Structured products are investment products which have been put together, usually by a bank, to provide pre-packaged exposure to one or more underlying assets. Underlying assets can include shares, bonds, funds, interest rates, market indices, currencies or commodities. They typically contain an embedded over-the-counter derivative contract, such as an option or swap, and they are often blended with a bank deposit or government bond.
There is a huge variety of different structured products which are designed to provide investors with a range of different pay-offs depending on the performance of the underlying asset. Some structured products aim to provide investors with capital protection, others seek to generate enhanced levels of income whilst others aim to generate leveraged exposure to the underlying asset or assets. Common types of structured products include:
• Capital-guaranteed structured investments generally blend a bank deposit with an option or a leveraged investment in the underlying asset. The ratio between the deposit and the risky asset may either be fixed, or dynamically adjusted over the investment term depending on price movements. At maturity investors either receive their capital back or their capital plus a return depending on the performance of the underlying asset.
• Warrants are similar to capital guaranteed investments in that they provide upside exposure to the underlying risky asset, however, they have no capital guarantee and if the underlying asset price fails to rise (or fall) sufficiently over the term of the warrant, the warrant may expire worthless.
• Credit-linked notes are fixed income investments that are linked to the credit performance of one or more other entities. Credit-linked notes can provide investors with credit exposure to a single issuer or a basket of issuers. Investors receive an attractive yield during the life of the note, provided there are no events of default at the underlying issuer level. As defaults build up, returns to investors in the credit-linked note fall away and, in some cases, investors can lose their entire investment.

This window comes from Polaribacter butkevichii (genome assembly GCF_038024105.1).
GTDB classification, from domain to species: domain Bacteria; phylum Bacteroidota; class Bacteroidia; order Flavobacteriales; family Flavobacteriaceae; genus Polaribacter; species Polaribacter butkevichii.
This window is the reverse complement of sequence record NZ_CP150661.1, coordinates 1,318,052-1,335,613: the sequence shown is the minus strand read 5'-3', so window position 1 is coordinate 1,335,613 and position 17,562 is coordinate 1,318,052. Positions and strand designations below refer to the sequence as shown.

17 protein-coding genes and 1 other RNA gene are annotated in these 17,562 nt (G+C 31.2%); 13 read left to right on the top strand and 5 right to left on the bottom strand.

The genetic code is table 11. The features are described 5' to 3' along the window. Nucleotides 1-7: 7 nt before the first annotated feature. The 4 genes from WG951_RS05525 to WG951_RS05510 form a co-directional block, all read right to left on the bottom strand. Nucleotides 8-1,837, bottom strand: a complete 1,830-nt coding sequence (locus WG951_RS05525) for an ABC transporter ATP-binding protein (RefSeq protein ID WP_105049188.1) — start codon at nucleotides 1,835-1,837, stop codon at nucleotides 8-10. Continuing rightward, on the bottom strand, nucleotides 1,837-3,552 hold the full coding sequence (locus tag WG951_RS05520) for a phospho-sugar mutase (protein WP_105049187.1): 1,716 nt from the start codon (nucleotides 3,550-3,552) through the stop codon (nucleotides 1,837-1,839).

• Range accrual deposits seek to provide investors with an enhanced yield provided that the underlying asset or index (e.g. the 90-day bank bill swap rate) remains within a certain pre-defined range. Once the price or yield moves outside that range, the return from the range accrual deposit may fall away or the investor may receive their principal back earlier than expected. Generally the principal on the range accrual deposits is capital guaranteed but the returns vary.
• Reverse convertibles are enhanced yield structured products where investors are exposed to price falls. If the price of the underlying asset(s) remains above a certain level investors receive the enhanced yield on their deposit, however, if the price falls then the investor may suffer a loss on their principal equal to the decline in price of the asset.
Generally structured products provide either an enhanced yield on a deposit created by writing (or selling) of options within the product structure. Warrants and capital guaranteed investments, on the other hand, generally provide little or no income but provide upside participation from price movements through the purchase of call or put options within the product structure. As with any derivative transaction, investors need to ensure that they fully understand all the costs and risks as well as how the returns are to be calculated.